Execution of committed funding will be the greatest worry for airline chief executives and finance officers next year as tighter liquidity and capital restrictions continue to limit lending at certain European banks, says a London-based banker.
"Forward commitments are almost meaningless in today's market, only when the money is actually drawn down will airline executives be able to sleep at night," says the source. "And, if the funds are drawn, at what cost? Is it the price agreed? No financing agreed yesterday is certain."
Airlines might feel pressure to agree financings with banks that offer lower pricing, but the banker warns this is "extremely risky in today's volatile market".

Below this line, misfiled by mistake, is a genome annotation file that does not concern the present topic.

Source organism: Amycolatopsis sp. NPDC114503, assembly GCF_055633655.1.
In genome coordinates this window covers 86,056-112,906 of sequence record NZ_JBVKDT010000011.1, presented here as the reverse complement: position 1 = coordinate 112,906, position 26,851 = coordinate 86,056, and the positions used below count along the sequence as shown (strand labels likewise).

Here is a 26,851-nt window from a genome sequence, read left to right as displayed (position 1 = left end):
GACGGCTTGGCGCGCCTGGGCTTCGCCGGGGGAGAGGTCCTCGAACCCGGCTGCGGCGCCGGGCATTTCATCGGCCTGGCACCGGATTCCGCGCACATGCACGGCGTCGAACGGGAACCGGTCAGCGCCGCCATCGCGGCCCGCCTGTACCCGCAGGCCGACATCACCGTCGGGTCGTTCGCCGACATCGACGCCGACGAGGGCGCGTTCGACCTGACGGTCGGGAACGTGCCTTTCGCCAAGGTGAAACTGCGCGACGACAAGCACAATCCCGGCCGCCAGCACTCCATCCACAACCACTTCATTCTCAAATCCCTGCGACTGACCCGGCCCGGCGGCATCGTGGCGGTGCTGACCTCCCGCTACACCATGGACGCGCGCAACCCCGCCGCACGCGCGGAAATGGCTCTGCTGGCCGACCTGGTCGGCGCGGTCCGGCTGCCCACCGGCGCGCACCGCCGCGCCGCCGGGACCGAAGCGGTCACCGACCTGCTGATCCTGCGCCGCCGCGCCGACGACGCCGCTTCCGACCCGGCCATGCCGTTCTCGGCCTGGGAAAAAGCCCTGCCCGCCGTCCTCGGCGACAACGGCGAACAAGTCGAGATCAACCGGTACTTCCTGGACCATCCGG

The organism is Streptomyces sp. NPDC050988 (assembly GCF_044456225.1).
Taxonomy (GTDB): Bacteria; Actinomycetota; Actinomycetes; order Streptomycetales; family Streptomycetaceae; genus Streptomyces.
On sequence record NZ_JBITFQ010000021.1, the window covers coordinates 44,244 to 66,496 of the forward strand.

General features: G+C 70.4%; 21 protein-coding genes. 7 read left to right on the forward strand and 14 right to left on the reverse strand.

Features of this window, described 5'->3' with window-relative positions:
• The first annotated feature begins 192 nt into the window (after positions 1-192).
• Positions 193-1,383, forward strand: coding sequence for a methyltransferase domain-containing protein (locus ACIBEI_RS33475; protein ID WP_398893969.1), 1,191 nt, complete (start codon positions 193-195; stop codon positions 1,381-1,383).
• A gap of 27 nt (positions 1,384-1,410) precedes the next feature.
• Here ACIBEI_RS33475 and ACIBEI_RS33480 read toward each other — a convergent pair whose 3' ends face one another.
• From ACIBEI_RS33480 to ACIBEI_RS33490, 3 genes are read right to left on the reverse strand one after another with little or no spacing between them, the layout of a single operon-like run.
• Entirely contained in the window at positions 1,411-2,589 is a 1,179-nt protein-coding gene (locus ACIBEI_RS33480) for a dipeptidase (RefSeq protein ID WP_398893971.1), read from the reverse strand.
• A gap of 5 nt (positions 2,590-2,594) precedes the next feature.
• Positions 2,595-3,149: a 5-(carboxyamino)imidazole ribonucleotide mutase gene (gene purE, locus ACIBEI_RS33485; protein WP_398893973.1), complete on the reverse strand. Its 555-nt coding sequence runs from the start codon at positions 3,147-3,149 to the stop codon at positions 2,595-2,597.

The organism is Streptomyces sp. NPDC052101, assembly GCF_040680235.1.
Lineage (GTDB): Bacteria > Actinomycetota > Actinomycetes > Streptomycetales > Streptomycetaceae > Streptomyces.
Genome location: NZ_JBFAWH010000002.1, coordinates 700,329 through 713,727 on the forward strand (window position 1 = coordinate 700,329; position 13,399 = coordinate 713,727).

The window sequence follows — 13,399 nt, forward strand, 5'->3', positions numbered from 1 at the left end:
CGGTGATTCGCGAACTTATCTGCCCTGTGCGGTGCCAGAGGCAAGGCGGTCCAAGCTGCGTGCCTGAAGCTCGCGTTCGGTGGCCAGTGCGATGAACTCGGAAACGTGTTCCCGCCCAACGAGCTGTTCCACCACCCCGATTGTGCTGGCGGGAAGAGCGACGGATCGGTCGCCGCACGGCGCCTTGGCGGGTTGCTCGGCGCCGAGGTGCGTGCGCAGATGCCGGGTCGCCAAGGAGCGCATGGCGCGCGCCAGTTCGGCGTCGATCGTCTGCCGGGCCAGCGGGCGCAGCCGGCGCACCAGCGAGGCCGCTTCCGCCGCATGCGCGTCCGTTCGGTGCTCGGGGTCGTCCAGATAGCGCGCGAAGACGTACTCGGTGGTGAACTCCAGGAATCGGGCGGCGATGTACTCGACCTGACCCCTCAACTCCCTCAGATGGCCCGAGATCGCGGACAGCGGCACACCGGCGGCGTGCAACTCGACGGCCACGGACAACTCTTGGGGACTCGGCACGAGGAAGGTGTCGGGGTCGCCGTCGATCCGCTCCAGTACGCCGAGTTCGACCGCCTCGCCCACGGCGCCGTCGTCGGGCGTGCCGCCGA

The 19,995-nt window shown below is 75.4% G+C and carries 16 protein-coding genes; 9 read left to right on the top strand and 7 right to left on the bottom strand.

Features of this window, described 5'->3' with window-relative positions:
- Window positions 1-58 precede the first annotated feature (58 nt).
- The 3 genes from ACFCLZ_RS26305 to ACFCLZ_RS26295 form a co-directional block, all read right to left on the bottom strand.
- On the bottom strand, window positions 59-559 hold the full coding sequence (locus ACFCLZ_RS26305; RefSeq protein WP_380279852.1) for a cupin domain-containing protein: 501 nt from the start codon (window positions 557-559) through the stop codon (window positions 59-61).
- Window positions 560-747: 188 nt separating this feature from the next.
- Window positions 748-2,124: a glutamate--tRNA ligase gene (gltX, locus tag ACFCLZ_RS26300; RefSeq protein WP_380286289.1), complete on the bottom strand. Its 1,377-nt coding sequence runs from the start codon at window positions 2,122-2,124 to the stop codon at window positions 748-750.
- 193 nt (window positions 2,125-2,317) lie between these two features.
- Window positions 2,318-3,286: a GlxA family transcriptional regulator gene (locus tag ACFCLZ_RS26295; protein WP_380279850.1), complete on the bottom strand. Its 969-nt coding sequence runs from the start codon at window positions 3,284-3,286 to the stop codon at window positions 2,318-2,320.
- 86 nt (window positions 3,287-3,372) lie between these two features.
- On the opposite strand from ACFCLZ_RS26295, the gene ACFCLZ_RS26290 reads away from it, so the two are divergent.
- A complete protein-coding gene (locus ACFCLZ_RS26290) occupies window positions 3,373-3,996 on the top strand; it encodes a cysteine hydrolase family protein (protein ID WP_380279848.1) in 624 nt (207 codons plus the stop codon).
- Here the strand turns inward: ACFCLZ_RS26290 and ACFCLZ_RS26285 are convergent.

"Will the bank be able to actually deliver the funds? That is the question airlines really need to ask. Airlines need to focus on execution risk in today's market. They can't just look at pricing," he says.
With the euro falling, and dollars hard to access, the banker believes US banks are a solution for aviation financing.
However, US banks pulled of aviation lending following losses in the 1980s and 1990s and now hardly participate other than in arranging or capital markets capacities.
"Every bank has lost money along the way in some asset class or another, so I don't see why the US banks shouldn't step up now," says the banker. "They have US dollars, this is a dollar industry, so they are a natural player, especially now."
Sources indicate two US banks have approached two French banks about taking over their export credit agency loan books to help the European lenders reduce US dollar funding concerns.